Discussions in the ROW more often include an element of ‘theory’ or the logic behind the idea or decision being made. ROW executives want to understand the principles behind the proposal, the rational for why it should work, as well as where has it worked and why. Americans can see these questions as academic or theoretical and therefore less valuable. However, in my experience when ROW executives are asking about the theory, they are looking to understand more deeply than their US counterparts before the commit to a course of action, product/service or decision.
Socially, the rest of the world works hard at keeping local custom in contrast to the great melting pot of the U.S. This is partially a factor of size as well as factor of culture and history. US executives are generally not aware of how similar we look to an outsider. The US is a large country and there are regional differences, but in business and society these differences are small as US executives are more mobile, grew up in the same education system, follow the same legal structure, share the same political history, etc. Few if any of these are true for ROW executives who identify themselves with their culture, a home town, a sports team, a language, any number of other things that set themselves apart. Local custom brings flavor to social interactions with people from outside the US while the common culture in the US brings comfort and stability for Americans.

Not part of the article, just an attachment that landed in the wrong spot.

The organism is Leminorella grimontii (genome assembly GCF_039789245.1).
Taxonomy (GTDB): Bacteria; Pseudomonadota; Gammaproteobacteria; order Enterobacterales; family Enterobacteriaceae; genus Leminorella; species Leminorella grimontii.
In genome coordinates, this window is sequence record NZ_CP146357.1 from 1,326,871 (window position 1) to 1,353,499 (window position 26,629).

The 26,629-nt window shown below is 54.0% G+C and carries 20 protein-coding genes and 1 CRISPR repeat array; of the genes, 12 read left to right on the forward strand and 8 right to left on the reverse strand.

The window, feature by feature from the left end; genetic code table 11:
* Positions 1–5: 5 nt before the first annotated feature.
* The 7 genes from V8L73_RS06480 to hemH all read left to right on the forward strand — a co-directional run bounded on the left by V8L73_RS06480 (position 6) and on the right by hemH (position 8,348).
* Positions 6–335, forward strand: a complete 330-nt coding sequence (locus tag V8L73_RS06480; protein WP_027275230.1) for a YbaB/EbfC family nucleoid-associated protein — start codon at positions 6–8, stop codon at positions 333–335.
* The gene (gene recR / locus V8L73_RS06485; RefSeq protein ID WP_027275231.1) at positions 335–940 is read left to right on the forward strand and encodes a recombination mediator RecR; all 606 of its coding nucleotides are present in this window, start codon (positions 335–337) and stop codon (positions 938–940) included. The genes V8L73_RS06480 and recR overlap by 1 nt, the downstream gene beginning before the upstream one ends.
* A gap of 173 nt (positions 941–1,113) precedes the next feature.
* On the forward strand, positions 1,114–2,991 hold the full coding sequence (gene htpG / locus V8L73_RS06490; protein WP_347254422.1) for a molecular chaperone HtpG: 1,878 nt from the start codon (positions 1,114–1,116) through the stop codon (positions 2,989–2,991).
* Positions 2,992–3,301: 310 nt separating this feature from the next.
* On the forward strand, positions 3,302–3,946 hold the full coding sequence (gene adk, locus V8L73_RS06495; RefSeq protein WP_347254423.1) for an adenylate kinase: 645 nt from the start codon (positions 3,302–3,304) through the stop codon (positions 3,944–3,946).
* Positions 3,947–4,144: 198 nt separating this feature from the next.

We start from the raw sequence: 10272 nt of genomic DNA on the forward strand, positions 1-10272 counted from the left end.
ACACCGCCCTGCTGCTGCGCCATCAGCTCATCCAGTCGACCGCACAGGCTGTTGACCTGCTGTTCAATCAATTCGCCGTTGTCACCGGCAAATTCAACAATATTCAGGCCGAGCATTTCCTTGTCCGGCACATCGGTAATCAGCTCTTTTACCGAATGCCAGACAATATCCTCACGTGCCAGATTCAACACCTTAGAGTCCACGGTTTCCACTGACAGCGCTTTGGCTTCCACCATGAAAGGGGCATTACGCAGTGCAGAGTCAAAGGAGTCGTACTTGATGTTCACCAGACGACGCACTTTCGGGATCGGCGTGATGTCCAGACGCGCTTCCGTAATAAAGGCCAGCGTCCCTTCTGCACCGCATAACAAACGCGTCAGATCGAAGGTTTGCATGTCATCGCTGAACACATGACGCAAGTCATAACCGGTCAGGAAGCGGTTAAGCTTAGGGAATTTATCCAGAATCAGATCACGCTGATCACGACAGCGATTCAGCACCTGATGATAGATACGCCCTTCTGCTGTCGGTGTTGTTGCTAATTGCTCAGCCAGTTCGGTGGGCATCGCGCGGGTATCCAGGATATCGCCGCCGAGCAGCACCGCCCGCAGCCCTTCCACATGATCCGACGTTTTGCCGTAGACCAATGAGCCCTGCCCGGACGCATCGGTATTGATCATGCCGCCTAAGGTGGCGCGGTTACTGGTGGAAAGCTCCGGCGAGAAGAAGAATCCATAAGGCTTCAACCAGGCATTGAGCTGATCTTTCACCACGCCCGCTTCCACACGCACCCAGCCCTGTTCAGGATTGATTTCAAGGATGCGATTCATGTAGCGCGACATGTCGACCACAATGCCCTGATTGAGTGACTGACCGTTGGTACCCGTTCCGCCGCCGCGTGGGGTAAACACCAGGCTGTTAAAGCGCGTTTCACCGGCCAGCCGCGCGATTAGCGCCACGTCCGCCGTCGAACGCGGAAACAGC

Well, taking a one-size fits most approach is a recipe for cost, risk and friction. You cannot assume that the way you see things is the same as the way others see it.
That sounds obvious, but it is particularly important in IT where the industry shares a common language (English) and many of the leading companies were founded in the U.S. That history, plus the continued development of common process standards such as ITIL and SEI-CMM give CIOs and IT leaders the idea that in IT things are more similar than they are different.
But, IT lives in a local rather than global context, making cultural awareness even more important. You see that within global companies as well as between global partners in outsourcing and other types of collaborative agreements. While many of these companies are trying to build a corporate culture – creating that culture to the exclusion of one culture (ROW or US) often leads to an uphill battle.
Technology companies need to revisit their product development, marketing and customer service approaches. If it plays in Peoria it will not play the same way in Portugal. There probably needs to be at least two tracks for these groups – one for U.S./Large company track and a ROW/Midsized enterprise track. Simply scaling down the large solution may work, but it is a poor fit with the way the ROW works.
What do you think? How are you managing and leading across cultures? Do you find that an executive in Singapore has more in common with one in Spain than either does in the U.S.?
Or, is this all hogwash as we are all melting together into a common global culture that presses down on individual countries in favor of building up global industries?
Alternatively, are we really in a multi-polar world with three cultural poles: The U.S., China (including the overseas Chinese) and the Rest of the World?